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Image courtesy Pearson

Green Economy

Green Jobs & The Global Skills Gap

Realizing the economic and social linkages between climate change and employment, national policymakers and international organizations are adopting policies to promote an inclusive green workforce. The path, however, has some bends and breaks.

The green economy affects the growth of human well-being and social equality while reducing environmental threats and the use of natural resources. Countries which envision their economies within a green paradigm are now creating new conditions to support this transformation. Innovation transfer and corporate social responsibility are consistent with the overall goals of the sustainability transition and can lead the way to green jobs — the career path for many in Generation Alpha.**

To get there, however, companies and governments need to break down barriers and illuminate socio- economic benefits of green jobs through policies and actions for educating, attracting, retaining, and exploring the capabilities of interested and diverse workers.

The green economy seeks to reduce environmental risks and ecological scarcities through processes ideally characterized by purposefulness. In green industries, changes express themselves in the transformation of a firm’s elements and relations among them, as well as relations taking place between the enterprise and its culture. To infuse green jobs and skills into a changing energy world, restructuring needs to take place in systemic ways that promote direct connections to customer needs, growth of competitiveness in the field, adaptations to legal regulations, and rethinking of how business activity is conducted.

Green Jobs Need Green Skills But People Don’t Feel Prepared

Climate change is one of the greatest challenges of our times. Many people feel powerless to reverse the damage to our planet. The complexities involved in achieving this are without historical precedent. To shift from a global economy that extracts and degrades to one that is reciprocal and sustainable, we must start with education.

The concept of “green jobs” has its foundation within a triumvirate: job creation, economic prosperity, and the transition to a low-carbon economy. It is understood that all these elements need to work in a gestalt — so that the sum of the parts is stronger than any of the individual elements. Green jobs cannot be solely delegated to the silo of economic development ambitions. They must be supported and sought as part of climate protection, taking into account the factors that affect the formation and maintenance of such work.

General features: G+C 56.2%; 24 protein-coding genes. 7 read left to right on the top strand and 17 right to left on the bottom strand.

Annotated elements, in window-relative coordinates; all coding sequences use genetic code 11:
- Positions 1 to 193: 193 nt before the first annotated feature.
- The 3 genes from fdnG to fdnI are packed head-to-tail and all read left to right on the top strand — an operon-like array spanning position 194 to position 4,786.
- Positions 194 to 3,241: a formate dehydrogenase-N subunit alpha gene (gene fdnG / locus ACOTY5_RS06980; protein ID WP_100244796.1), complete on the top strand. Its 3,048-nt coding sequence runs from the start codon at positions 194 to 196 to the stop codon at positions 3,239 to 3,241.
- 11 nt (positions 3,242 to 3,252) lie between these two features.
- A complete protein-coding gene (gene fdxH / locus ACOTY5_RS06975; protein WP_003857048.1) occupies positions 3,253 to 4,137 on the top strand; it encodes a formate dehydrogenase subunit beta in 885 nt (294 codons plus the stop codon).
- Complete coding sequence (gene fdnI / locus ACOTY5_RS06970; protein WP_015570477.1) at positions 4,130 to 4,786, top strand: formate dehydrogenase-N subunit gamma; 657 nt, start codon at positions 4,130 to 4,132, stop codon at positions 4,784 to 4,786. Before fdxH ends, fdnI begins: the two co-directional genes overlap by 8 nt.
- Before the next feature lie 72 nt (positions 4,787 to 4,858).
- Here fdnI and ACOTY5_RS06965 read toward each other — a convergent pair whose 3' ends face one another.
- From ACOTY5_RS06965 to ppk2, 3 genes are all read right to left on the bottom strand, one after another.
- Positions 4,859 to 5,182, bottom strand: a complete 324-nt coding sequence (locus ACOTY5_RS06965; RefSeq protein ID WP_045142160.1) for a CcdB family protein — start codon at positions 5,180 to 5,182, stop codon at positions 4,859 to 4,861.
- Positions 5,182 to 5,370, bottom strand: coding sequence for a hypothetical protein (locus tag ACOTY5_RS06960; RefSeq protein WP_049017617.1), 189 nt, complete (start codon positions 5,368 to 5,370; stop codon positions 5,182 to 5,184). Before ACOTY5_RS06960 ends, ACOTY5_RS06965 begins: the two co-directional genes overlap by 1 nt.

Dissonance in obtaining green job cohesion is evident in the 2021 “Global Learner Survey: Climate Change” from Pearson, which revealed that 59% of people in the US feel they have little to no knowledge of “green skills.”

While many people of the 1,000 adults surveyed explained that their education included basic climate subjects like “the weather,” there was an increasing need for deeper environmental and climate knowledge, especially with many industries expecting significant growth in green jobs over the next 10 years.

  • 77% believe they would need to build different skills or complete additional training to work in a green job field.
  • 77% say they would support government efforts to retrain people for environment friendly jobs.
  • 82% support providing workers in the US with subsidized training for green jobs.
  • 45% are likely to look for employment in a field that has a direct impact on the environment.

Among all people in the US, Pearson says that 68% believe the US government or energy companies should be responsible for providing and paying for green job training, with Hispanic Americans (71%) most strongly supporting the initiative. Pearson also asked 5,000 people in 5 countries how much education they’ve had on climate change. The results? Not enough. People are rushing to make up ground with more education and training for themselves to address the global effects of the climate crisis.